Tim Scott blames 'moral decay' for shooting
Incoming Senator expected to oppose gun legislation
Republican Rep. Tim Scott of South Carolina, the new appointee to replace Sen. Jim DeMint, indicated he may oppose any gun control legislation in the Senate next Congress, saying instead the larger issue is one of "moral decay."
"I think the solutions are not necessarily in new legislation. Perhaps the solution starts with us examining the mental condition of the person and the persons in the past that have had the desire to create the atrocities we have seen recently," he said on CNN's "Starting Point with Soledad O'Brien."
He added that "mental illness should be a major part of the conversation."
Several Democratic senators and the president have underscored a renewed sense of urgency on gun control legislation in the wake of last week's Connecticut school shooting that left 26 people dead, 20 of them children. Among those voicing a call for change are a few conservative Democrats who have good standing with the National Rifle Association, signaling the latest dust-up over gun rights may translate into actual policy changes.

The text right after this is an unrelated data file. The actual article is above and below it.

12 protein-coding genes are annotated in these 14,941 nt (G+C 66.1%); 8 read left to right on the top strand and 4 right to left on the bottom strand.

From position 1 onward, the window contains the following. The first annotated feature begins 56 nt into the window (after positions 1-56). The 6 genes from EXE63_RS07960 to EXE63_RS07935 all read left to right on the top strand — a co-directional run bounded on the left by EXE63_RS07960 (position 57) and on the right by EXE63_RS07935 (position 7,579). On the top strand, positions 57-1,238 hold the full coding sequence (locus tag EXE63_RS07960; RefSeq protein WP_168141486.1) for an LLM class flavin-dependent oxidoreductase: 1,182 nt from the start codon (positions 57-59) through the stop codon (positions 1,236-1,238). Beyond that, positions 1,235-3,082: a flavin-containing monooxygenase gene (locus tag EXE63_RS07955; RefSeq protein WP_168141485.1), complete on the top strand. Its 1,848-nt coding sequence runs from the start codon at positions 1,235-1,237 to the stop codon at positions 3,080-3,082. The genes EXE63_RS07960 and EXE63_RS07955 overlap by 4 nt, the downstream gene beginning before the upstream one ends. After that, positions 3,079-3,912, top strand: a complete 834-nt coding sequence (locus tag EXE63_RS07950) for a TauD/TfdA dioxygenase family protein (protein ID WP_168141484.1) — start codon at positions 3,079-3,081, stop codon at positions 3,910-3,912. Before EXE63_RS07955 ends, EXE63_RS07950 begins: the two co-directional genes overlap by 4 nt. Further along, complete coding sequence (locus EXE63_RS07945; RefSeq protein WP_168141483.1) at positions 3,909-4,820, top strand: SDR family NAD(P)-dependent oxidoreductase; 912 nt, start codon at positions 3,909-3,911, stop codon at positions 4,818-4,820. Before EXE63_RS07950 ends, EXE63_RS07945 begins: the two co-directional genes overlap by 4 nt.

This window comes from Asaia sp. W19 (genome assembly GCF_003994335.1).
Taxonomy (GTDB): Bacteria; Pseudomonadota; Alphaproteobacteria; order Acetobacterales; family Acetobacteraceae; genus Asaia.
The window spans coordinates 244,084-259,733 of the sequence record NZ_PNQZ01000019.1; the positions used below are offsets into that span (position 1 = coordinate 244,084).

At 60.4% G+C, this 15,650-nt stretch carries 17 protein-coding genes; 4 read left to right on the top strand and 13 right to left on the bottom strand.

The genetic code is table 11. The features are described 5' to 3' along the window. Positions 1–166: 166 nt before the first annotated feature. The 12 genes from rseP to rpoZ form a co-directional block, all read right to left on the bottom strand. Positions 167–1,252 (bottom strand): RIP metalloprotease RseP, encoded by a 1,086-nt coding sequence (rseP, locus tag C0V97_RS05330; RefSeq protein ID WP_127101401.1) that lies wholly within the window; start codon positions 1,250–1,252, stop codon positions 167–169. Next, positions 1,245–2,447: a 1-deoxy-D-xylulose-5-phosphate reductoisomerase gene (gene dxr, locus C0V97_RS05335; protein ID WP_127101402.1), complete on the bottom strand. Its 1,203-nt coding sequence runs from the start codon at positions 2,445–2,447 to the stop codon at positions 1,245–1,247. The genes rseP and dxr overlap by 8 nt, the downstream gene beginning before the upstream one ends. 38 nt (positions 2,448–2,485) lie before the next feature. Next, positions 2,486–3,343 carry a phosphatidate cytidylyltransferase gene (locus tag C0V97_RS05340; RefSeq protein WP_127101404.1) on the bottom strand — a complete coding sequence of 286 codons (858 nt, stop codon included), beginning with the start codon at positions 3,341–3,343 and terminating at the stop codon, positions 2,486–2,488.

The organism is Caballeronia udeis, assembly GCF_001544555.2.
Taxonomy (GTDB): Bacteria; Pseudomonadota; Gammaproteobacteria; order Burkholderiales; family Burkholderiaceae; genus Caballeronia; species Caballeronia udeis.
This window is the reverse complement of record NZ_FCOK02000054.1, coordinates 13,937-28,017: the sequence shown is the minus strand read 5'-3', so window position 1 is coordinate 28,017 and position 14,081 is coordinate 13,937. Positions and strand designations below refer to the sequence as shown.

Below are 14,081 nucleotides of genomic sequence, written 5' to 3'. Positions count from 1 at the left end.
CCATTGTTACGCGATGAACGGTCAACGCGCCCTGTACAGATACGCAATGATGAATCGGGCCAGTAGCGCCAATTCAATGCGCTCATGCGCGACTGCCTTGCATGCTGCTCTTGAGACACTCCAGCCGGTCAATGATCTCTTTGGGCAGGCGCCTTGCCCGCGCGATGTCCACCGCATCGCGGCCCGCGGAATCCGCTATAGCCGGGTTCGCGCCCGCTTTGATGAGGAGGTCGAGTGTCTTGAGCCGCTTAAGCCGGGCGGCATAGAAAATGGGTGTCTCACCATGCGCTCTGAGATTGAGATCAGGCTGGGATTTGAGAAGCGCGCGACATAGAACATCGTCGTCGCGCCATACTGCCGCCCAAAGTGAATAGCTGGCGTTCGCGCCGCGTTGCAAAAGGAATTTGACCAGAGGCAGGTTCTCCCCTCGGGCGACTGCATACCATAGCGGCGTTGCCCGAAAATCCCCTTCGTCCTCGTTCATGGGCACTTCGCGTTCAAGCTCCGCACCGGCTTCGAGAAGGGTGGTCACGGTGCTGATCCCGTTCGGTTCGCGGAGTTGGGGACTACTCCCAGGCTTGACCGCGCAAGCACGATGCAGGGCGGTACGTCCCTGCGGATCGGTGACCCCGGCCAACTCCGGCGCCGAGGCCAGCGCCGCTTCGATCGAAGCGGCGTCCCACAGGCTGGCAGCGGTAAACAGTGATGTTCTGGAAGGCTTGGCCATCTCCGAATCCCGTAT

In addition to addressing mental illness, the South Carolina congressman, who starts in the Senate on January 3 after DeMint officially resigns, said the recent crisis should prompt the country "to engage an entire culture of moral decay and of violence."
But as Washington looks for solutions, Scott cautioned that if conclusions are drawn quickly, they may be "flawed."
"I know that we've heard lots of conversations about what we'll be facing in the 113th Congress," he said. "I look forward to that debate."
Scott, a favorite in the tea party movement, was elected to the House in 2010. He'll fill the remainder of DeMint's term, and signaled through a fundraising email Tuesday night that he'll likely run to keep his seat in 2014.
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